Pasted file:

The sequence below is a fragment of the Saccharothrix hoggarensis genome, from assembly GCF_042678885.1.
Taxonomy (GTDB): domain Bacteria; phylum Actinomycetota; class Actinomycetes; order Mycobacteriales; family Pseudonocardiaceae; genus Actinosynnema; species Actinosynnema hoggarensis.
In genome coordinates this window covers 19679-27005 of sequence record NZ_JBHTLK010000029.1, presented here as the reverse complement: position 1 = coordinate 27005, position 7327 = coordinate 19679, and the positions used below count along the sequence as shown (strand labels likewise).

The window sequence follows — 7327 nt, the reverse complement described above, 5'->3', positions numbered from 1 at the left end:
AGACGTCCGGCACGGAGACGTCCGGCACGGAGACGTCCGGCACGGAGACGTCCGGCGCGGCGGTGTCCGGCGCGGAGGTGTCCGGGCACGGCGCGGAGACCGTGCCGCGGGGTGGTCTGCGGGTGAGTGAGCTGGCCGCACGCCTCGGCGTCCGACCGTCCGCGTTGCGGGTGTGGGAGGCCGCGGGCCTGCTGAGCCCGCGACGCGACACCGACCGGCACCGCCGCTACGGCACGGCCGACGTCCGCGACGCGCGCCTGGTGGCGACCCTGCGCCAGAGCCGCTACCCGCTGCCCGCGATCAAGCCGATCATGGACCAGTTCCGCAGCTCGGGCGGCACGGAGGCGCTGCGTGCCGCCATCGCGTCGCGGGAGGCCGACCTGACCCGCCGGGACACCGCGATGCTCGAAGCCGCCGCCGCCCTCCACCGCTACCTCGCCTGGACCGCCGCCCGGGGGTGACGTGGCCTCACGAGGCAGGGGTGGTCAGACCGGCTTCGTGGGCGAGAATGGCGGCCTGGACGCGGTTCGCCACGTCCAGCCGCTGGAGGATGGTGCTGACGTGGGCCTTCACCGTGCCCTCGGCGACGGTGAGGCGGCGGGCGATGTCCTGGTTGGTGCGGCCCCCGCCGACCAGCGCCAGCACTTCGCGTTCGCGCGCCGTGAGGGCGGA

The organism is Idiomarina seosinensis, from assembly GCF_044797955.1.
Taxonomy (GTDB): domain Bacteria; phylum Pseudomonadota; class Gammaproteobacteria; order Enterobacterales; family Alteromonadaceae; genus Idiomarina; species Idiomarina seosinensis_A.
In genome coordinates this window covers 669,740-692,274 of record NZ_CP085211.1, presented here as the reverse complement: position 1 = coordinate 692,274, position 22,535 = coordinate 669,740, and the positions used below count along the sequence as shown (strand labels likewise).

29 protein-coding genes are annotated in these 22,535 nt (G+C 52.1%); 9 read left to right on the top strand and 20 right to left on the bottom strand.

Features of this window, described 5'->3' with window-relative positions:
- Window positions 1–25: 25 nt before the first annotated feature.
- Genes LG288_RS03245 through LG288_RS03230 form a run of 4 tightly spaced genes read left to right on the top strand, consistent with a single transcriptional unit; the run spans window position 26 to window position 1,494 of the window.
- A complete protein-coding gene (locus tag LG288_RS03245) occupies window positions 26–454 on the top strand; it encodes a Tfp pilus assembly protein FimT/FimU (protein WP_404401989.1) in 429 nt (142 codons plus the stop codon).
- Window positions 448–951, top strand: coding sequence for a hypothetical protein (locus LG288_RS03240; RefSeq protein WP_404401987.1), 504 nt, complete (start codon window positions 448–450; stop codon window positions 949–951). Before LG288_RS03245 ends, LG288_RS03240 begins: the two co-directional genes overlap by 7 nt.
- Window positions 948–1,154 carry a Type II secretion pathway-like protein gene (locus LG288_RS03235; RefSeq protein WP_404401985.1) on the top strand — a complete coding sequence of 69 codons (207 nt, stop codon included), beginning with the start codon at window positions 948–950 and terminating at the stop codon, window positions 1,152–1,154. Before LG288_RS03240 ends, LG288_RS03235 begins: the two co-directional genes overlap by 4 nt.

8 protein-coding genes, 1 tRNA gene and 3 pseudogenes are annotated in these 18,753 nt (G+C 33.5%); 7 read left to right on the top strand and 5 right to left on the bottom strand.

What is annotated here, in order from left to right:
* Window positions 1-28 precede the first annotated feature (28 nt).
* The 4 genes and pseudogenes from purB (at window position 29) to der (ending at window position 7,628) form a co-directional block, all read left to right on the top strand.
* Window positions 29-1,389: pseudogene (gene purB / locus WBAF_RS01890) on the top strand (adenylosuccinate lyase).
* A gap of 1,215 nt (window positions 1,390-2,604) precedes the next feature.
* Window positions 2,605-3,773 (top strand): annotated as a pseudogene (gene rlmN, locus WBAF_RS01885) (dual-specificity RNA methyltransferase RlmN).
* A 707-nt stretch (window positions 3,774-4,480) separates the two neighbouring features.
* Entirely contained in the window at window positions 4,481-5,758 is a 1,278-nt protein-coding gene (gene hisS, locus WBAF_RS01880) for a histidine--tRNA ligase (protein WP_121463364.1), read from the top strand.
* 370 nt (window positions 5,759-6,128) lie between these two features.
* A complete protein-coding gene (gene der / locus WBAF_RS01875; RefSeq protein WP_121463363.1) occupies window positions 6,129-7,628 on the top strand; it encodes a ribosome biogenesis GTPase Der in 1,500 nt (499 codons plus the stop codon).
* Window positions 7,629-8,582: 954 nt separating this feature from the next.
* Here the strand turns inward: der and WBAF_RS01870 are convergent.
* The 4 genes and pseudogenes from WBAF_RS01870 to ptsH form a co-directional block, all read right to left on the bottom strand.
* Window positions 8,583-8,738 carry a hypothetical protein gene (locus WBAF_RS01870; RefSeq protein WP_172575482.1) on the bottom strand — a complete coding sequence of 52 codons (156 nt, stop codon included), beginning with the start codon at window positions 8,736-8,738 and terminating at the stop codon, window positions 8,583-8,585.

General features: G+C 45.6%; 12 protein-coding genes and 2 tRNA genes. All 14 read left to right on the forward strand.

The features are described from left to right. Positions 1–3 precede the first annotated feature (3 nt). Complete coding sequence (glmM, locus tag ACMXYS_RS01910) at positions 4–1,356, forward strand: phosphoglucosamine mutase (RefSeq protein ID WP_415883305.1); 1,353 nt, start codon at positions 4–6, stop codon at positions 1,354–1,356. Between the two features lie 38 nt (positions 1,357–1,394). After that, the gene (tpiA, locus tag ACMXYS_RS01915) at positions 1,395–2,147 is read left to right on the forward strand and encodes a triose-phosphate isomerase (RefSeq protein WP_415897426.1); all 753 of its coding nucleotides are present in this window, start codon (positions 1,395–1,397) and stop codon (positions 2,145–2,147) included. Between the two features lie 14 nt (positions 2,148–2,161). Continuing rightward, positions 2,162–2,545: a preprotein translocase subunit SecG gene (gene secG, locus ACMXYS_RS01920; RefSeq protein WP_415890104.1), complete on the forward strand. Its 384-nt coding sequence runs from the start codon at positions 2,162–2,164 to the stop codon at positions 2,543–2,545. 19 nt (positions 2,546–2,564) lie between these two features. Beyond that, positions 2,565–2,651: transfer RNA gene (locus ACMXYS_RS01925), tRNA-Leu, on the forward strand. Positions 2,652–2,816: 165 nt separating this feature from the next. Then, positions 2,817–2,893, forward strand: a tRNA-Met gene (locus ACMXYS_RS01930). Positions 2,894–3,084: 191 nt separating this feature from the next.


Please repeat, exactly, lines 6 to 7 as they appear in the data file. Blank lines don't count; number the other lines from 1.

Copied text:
The organism is Idiomarina seosinensis, from assembly GCF_044797955.1.
Taxonomy (GTDB): domain Bacteria; phylum Pseudomonadota; class Gammaproteobacteria; order Enterobacterales; family Alteromonadaceae; genus Idiomarina; species Idiomarina seosinensis_A.